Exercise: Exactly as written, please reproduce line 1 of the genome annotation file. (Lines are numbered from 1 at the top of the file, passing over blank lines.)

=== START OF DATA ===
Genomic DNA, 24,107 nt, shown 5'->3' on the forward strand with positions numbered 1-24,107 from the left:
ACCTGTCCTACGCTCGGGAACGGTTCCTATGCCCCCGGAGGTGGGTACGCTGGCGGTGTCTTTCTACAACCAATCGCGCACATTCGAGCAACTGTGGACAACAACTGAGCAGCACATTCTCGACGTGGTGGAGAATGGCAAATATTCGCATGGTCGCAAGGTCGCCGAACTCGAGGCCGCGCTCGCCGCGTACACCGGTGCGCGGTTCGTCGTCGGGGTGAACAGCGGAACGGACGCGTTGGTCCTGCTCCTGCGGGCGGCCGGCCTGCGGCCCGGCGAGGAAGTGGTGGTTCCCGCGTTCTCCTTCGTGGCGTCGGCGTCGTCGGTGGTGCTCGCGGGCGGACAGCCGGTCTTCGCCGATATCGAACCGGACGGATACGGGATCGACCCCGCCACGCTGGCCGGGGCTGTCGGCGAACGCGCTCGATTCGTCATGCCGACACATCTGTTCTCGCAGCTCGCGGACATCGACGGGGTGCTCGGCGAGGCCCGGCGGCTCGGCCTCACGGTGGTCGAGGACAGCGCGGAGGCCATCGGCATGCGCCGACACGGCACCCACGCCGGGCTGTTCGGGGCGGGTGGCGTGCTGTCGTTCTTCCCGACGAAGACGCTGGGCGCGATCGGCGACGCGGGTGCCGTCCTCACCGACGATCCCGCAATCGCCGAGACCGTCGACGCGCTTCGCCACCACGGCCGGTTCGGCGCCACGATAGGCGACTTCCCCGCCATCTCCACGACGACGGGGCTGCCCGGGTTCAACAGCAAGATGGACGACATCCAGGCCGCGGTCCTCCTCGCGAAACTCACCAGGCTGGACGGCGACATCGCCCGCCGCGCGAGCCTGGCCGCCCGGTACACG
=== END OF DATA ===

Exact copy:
Genomic DNA, 24,107 nt, shown 5'->3' on the forward strand with positions numbered 1-24,107 from the left: